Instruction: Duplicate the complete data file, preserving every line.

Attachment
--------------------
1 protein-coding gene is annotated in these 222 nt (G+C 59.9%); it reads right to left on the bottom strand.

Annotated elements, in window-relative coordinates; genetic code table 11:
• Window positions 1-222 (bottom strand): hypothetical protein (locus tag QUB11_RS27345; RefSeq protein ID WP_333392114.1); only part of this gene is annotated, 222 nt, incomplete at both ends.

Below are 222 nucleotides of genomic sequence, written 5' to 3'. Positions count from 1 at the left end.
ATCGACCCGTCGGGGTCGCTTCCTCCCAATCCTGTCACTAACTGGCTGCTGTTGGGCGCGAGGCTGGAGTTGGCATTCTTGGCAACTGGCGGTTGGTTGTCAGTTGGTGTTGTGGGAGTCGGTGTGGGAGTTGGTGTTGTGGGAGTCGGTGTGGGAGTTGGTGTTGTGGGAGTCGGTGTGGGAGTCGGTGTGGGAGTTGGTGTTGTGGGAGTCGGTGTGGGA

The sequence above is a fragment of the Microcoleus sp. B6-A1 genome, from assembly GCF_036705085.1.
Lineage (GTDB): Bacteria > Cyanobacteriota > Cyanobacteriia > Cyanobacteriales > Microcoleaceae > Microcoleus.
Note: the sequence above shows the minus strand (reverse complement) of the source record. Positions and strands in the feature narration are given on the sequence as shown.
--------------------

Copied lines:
1 protein-coding gene is annotated in these 222 nt (G+C 59.9%); it reads right to left on the bottom strand.

Annotated elements, in window-relative coordinates; genetic code table 11:
• Window positions 1-222 (bottom strand): hypothetical protein (locus tag QUB11_RS27345; RefSeq protein ID WP_333392114.1); only part of this gene is annotated, 222 nt, incomplete at both ends.

Below are 222 nucleotides of genomic sequence, written 5' to 3'. Positions count from 1 at the left end.
ATCGACCCGTCGGGGTCGCTTCCTCCCAATCCTGTCACTAACTGGCTGCTGTTGGGCGCGAGGCTGGAGTTGGCATTCTTGGCAACTGGCGGTTGGTTGTCAGTTGGTGTTGTGGGAGTCGGTGTGGGAGTTGGTGTTGTGGGAGTCGGTGTGGGAGTTGGTGTTGTGGGAGTCGGTGTGGGAGTCGGTGTGGGAGTTGGTGTTGTGGGAGTCGGTGTGGGA

The sequence above is a fragment of the Microcoleus sp. B6-A1 genome, from assembly GCF_036705085.1.
Lineage (GTDB): Bacteria > Cyanobacteriota > Cyanobacteriia > Cyanobacteriales > Microcoleaceae > Microcoleus.
Note: the sequence above shows the minus strand (reverse complement) of the source record. Positions and strands in the feature narration are given on the sequence as shown.